Poet: A.F. Stewart

A.F. Stewart is from Nova Scotia, Canada. She works part time as a writer, hoping for full time, and pays the bills with various other jobs. She is a very prolific and talented writer. Find out more about her and her books on the following sites.



Two blogs:

Gather profile:




Tendrils of matter

winding around light.

A galactic splash

of bursting colour.

Spiralling outward,

onward in the heavens.


Vivid paint

on the universe.



 Daily Response: Please write a note to A.F. in the comment section.

Poet: Marianne

Today I’m featuring Marianne, my friend from across the Pacific. She is a wonderful lady, and you can enjoy more of her poetry here.


Forever mine

forever yours ~

breath upon breath

silent whispers

heart-shaped drops

of crimson flow

fill the cavern of my mind

as I lean into your presence

inhaling the miracle of our love

rivers rushing to the sea

mountains reaching to the sky

stopping time as we embrace

kisses held inside I love you

hands caressing fevered thoughts

brushing hair against long sighs

movements of love

moments of us

divinely appointed

Daily Response: Please leave a comment for Marianne.

Poet: Kimberly Blackadar

My bio 🙂


“The Element of Surprise”

by Kimberly Blackadar


spring sits silently

under suffocating snow

waiting to…to jump


Photo taken by Diane Huizenga


Today’s Response: My little haiku reflects a Minnesotan’s anticipation for the arrival of spring. Are signs of spring evident around you, or like me, are you still waiting…?

Poet: David Wainland

David Wainland lives in South Florida, but was born and raised in the Bronx. He is a part-time published writer and fully retired. His was a professional artist and welded metal for over thirty years. David is working on a novel and posts his writings on his Gather profile.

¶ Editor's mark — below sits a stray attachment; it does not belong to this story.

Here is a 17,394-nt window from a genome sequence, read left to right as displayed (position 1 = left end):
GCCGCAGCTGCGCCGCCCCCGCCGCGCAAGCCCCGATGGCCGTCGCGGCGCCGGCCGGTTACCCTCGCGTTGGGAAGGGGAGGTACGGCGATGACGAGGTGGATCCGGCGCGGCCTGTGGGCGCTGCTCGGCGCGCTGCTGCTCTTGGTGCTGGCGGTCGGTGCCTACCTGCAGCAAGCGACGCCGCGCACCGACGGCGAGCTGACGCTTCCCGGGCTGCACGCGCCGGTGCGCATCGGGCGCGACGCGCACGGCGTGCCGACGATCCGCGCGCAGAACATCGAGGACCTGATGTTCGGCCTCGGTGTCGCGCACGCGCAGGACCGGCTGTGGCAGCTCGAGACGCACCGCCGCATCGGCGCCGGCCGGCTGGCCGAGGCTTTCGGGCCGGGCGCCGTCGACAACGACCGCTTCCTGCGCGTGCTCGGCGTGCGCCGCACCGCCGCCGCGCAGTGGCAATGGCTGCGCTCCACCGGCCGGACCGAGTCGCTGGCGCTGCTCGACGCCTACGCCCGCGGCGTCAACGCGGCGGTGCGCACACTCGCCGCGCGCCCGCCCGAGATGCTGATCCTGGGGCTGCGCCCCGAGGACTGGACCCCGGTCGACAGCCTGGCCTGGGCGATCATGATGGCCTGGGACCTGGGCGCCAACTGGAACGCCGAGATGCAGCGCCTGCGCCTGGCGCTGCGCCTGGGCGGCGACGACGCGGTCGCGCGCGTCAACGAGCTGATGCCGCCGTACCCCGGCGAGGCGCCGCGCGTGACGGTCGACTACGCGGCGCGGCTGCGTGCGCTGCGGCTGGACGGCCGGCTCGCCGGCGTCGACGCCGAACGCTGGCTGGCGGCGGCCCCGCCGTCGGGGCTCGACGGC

© 2011 BY David Wainland


Originaly titled My Legacy   

 © 2009


I leave the pages blank

for you to fill my son

In trust to you my words

Now my work is done


When I was ten

and not before

My father knocked

upon my door


In his hand

he held for me

A dog-eared book

of poetry


The spine was weak

the jacket rent

Most pages had

their corners bent


Read these my son

and you will learn

Free men read books

that others burn


When I was twelve

and not before

My father knocked

upon my door


Then turned a leaf

that caught my sight

Kipling wrote of

men that fight


Poe told tales

filled with gloom

Barrett’s love

entranced the room


Longfellow’s rhymes

captured dreams

While Alfred Noyse

sought moonlight beams


The Highwayman

and Gunga Din

The Raven knows

where I have been


My father always

did me proud

He often read

these poems aloud


If not for him

I know not when

My words would fall

from out my pen


He set my stride

upon the trail

Twas not for him

these rhymes would fail


When I was fifty

and not before

He rapped again

upon my door


The books are yours

my life is through

This my son

I leave for you


Eternal lies

my father now

This poem fulfils

a silent vow


When they were ten

and not before

My children heard me

at their door


Daily Response: For this week, the response will stay the same. In the comment section, please leave a message for the poet.